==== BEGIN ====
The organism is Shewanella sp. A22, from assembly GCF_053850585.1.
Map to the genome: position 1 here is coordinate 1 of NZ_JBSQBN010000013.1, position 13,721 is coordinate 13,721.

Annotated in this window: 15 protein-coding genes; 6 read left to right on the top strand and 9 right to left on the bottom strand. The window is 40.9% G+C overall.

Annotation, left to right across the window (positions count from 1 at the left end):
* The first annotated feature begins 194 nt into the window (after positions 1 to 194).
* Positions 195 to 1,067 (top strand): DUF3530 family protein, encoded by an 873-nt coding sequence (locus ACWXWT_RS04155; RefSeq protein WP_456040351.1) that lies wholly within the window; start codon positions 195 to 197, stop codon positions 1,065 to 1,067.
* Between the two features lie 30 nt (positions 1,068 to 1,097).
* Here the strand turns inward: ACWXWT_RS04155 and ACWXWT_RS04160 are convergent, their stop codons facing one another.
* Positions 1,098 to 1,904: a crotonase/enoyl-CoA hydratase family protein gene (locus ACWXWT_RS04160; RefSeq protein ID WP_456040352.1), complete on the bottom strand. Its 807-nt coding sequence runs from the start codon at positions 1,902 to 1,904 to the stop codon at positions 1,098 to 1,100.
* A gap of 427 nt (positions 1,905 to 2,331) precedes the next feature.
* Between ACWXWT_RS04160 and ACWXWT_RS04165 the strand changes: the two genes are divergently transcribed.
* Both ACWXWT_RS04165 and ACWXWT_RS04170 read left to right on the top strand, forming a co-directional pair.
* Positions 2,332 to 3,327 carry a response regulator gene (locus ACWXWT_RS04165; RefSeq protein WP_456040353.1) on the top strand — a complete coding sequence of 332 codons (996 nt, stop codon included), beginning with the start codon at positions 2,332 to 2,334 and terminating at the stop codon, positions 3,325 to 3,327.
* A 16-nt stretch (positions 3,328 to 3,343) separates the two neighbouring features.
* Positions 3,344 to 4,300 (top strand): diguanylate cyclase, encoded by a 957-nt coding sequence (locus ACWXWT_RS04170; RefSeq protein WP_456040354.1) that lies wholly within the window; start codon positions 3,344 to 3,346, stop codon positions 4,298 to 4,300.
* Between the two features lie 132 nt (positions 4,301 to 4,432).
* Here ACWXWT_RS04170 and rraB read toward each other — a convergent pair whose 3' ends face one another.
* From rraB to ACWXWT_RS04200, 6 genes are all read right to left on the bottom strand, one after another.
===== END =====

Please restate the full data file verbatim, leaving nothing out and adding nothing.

The organism is Shewanella sp. A22, from assembly GCF_053850585.1.
Map to the genome: position 1 here is coordinate 1 of NZ_JBSQBN010000013.1, position 13,721 is coordinate 13,721.

Annotated in this window: 15 protein-coding genes; 6 read left to right on the top strand and 9 right to left on the bottom strand. The window is 40.9% G+C overall.

Annotation, left to right across the window (positions count from 1 at the left end):
* The first annotated feature begins 194 nt into the window (after positions 1 to 194).
* Positions 195 to 1,067 (top strand): DUF3530 family protein, encoded by an 873-nt coding sequence (locus ACWXWT_RS04155; RefSeq protein WP_456040351.1) that lies wholly within the window; start codon positions 195 to 197, stop codon positions 1,065 to 1,067.
* Between the two features lie 30 nt (positions 1,068 to 1,097).
* Here the strand turns inward: ACWXWT_RS04155 and ACWXWT_RS04160 are convergent, their stop codons facing one another.
* Positions 1,098 to 1,904: a crotonase/enoyl-CoA hydratase family protein gene (locus ACWXWT_RS04160; RefSeq protein ID WP_456040352.1), complete on the bottom strand. Its 807-nt coding sequence runs from the start codon at positions 1,902 to 1,904 to the stop codon at positions 1,098 to 1,100.
* A gap of 427 nt (positions 1,905 to 2,331) precedes the next feature.
* Between ACWXWT_RS04160 and ACWXWT_RS04165 the strand changes: the two genes are divergently transcribed.
* Both ACWXWT_RS04165 and ACWXWT_RS04170 read left to right on the top strand, forming a co-directional pair.
* Positions 2,332 to 3,327 carry a response regulator gene (locus ACWXWT_RS04165; RefSeq protein WP_456040353.1) on the top strand — a complete coding sequence of 332 codons (996 nt, stop codon included), beginning with the start codon at positions 2,332 to 2,334 and terminating at the stop codon, positions 3,325 to 3,327.
* A 16-nt stretch (positions 3,328 to 3,343) separates the two neighbouring features.
* Positions 3,344 to 4,300 (top strand): diguanylate cyclase, encoded by a 957-nt coding sequence (locus ACWXWT_RS04170; RefSeq protein WP_456040354.1) that lies wholly within the window; start codon positions 3,344 to 3,346, stop codon positions 4,298 to 4,300.
* Between the two features lie 132 nt (positions 4,301 to 4,432).
* Here ACWXWT_RS04170 and rraB read toward each other — a convergent pair whose 3' ends face one another.
* From rraB to ACWXWT_RS04200, 6 genes are all read right to left on the bottom strand, one after another.